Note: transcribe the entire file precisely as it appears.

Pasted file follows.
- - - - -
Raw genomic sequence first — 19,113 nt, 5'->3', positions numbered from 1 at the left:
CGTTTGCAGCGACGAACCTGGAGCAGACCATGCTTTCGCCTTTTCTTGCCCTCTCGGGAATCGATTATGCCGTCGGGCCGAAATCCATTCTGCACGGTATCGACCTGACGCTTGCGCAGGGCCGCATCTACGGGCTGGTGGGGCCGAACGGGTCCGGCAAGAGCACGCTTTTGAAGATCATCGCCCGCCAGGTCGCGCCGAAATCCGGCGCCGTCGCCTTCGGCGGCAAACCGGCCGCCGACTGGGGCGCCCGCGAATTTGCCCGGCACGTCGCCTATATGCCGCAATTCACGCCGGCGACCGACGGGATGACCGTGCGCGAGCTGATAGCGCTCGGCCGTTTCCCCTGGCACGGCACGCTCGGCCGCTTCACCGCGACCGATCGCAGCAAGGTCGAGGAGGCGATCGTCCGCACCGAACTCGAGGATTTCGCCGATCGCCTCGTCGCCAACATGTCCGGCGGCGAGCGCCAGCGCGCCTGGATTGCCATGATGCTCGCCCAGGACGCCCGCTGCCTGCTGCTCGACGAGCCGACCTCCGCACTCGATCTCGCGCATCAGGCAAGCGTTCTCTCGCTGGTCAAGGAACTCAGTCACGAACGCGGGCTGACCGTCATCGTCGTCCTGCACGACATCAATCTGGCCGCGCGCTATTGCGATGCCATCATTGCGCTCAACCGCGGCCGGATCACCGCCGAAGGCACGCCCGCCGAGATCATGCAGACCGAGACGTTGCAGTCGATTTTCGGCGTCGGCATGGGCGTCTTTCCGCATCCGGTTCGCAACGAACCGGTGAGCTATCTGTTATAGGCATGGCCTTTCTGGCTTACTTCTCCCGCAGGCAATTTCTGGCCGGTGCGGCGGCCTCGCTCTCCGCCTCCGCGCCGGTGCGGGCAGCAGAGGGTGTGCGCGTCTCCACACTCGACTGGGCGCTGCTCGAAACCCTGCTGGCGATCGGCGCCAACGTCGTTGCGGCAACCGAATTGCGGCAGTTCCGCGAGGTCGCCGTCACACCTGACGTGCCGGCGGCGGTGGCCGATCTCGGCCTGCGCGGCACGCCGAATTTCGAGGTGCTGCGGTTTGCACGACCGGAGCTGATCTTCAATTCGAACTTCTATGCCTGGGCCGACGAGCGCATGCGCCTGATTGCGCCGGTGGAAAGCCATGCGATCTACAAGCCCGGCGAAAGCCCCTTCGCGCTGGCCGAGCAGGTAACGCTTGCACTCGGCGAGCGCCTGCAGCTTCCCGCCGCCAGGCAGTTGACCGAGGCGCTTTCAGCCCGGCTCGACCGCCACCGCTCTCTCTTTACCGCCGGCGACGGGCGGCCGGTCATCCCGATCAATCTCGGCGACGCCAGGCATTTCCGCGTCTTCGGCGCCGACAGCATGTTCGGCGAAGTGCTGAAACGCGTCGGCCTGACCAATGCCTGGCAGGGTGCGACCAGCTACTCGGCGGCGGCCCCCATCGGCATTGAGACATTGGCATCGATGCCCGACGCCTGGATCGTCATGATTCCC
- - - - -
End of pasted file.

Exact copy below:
Raw genomic sequence first — 19,113 nt, 5'->3', positions numbered from 1 at the left:
CGTTTGCAGCGACGAACCTGGAGCAGACCATGCTTTCGCCTTTTCTTGCCCTCTCGGGAATCGATTATGCCGTCGGGCCGAAATCCATTCTGCACGGTATCGACCTGACGCTTGCGCAGGGCCGCATCTACGGGCTGGTGGGGCCGAACGGGTCCGGCAAGAGCACGCTTTTGAAGATCATCGCCCGCCAGGTCGCGCCGAAATCCGGCGCCGTCGCCTTCGGCGGCAAACCGGCCGCCGACTGGGGCGCCCGCGAATTTGCCCGGCACGTCGCCTATATGCCGCAATTCACGCCGGCGACCGACGGGATGACCGTGCGCGAGCTGATAGCGCTCGGCCGTTTCCCCTGGCACGGCACGCTCGGCCGCTTCACCGCGACCGATCGCAGCAAGGTCGAGGAGGCGATCGTCCGCACCGAACTCGAGGATTTCGCCGATCGCCTCGTCGCCAACATGTCCGGCGGCGAGCGCCAGCGCGCCTGGATTGCCATGATGCTCGCCCAGGACGCCCGCTGCCTGCTGCTCGACGAGCCGACCTCCGCACTCGATCTCGCGCATCAGGCAAGCGTTCTCTCGCTGGTCAAGGAACTCAGTCACGAACGCGGGCTGACCGTCATCGTCGTCCTGCACGACATCAATCTGGCCGCGCGCTATTGCGATGCCATCATTGCGCTCAACCGCGGCCGGATCACCGCCGAAGGCACGCCCGCCGAGATCATGCAGACCGAGACGTTGCAGTCGATTTTCGGCGTCGGCATGGGCGTCTTTCCGCATCCGGTTCGCAACGAACCGGTGAGCTATCTGTTATAGGCATGGCCTTTCTGGCTTACTTCTCCCGCAGGCAATTTCTGGCCGGTGCGGCGGCCTCGCTCTCCGCCTCCGCGCCGGTGCGGGCAGCAGAGGGTGTGCGCGTCTCCACACTCGACTGGGCGCTGCTCGAAACCCTGCTGGCGATCGGCGCCAACGTCGTTGCGGCAACCGAATTGCGGCAGTTCCGCGAGGTCGCCGTCACACCTGACGTGCCGGCGGCGGTGGCCGATCTCGGCCTGCGCGGCACGCCGAATTTCGAGGTGCTGCGGTTTGCACGACCGGAGCTGATCTTCAATTCGAACTTCTATGCCTGGGCCGACGAGCGCATGCGCCTGATTGCGCCGGTGGAAAGCCATGCGATCTACAAGCCCGGCGAAAGCCCCTTCGCGCTGGCCGAGCAGGTAACGCTTGCACTCGGCGAGCGCCTGCAGCTTCCCGCCGCCAGGCAGTTGACCGAGGCGCTTTCAGCCCGGCTCGACCGCCACCGCTCTCTCTTTACCGCCGGCGACGGGCGGCCGGTCATCCCGATCAATCTCGGCGACGCCAGGCATTTCCGCGTCTTCGGCGCCGACAGCATGTTCGGCGAAGTGCTGAAACGCGTCGGCCTGACCAATGCCTGGCAGGGTGCGACCAGCTACTCGGCGGCGGCCCCCATCGGCATTGAGACATTGGCATCGATGCCCGACGCCTGGATCGTCATGATTCCC